Bumped by Megan McCafferty
I’m back! Did you guys miss me? I missed you 😦 I was sad that I had absolutely no time to write and review, but now its summer. Get ready for reviews all the time!
I found this book somewhere on the Nook library a couple of months ago and it was one of those totally random purchases that I’m so glad I made. This is a seriously good book with a subject/plot that is definitely unique. I read the sequel to it while on vacation this past week, but I wanted to review the first book before the second one, which is pretty self-explanatory.
If you like: the future, teenage romance, pregnancy (okay so this sounds totally weird, but don’t look away because of it. It’ll make more sense once I review it), twins, sisters, falling in love, you will like this book.
In the future, there is a Virus that causes infertility in everyone over the age of 18. Teenaged girls are encouraged to “bump” and have babies so that adult couples can adopt them. There are reproduction agents that try to pair these girls with “professionals”, who will help them to produce basically perfect kids. In Otherside, 16-year-old Melody is about to be set up with genetically flawless and gorgeous Jondoe so that they can “bump”, and she can satisfy the conception contract that she entered into with a couple, the Jaydens, who want to have kids of their own. Everything seems to be going smoothly, until Melody’s long-lost identical twin sister, Harmony, shows up. Harmony, from the religious community in Goodside, has been raised to believe that she will get married and spend her life as a wife and mother, away from the evils in Otherside. Harmony has shown up to try to convince Melody that “pregging” for money is sinful, but Melody does not want to listen. When Jondoe shows up at Melody’s house when only Harmony is home, he mistakes Harmony for Melody, and things only go downhill from there.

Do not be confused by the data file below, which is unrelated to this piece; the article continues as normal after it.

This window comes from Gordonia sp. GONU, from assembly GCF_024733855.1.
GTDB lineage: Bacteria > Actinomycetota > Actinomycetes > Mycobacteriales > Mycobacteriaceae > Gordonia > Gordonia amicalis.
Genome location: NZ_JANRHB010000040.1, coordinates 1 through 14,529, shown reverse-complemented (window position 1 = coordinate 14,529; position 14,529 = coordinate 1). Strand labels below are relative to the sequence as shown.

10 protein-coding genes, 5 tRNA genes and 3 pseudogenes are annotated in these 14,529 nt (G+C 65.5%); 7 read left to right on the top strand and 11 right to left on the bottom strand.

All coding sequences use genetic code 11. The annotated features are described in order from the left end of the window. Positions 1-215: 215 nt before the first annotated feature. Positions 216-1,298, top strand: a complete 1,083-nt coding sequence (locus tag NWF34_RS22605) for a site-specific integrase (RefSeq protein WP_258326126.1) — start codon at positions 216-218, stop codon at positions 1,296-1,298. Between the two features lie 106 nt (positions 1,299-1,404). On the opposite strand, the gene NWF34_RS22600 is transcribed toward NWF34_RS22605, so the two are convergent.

Okay, so that may seem weird, right? But it’s not. This book isn’t some teen version of Fifty Shades of Grey. I promise: there isn’t any graphic detail of anything. There isn’t really just plain old detail of it. So it’s fine. I wouldn’t lie to you guys! Anyway, this book was really interesting. Melody and Harmony are such drastically different characters that it’s interesting to read from each sister’s point of view as it alternates chapter by chapter. You get to know the characters really well, and, if you’re book-nerdy like me, you start getting attached to them. I would definitely suggest it to anyone!
Genre: Young Adult, Romance, Drama
Sequel?: Yes; Thumped by Megan McCafferty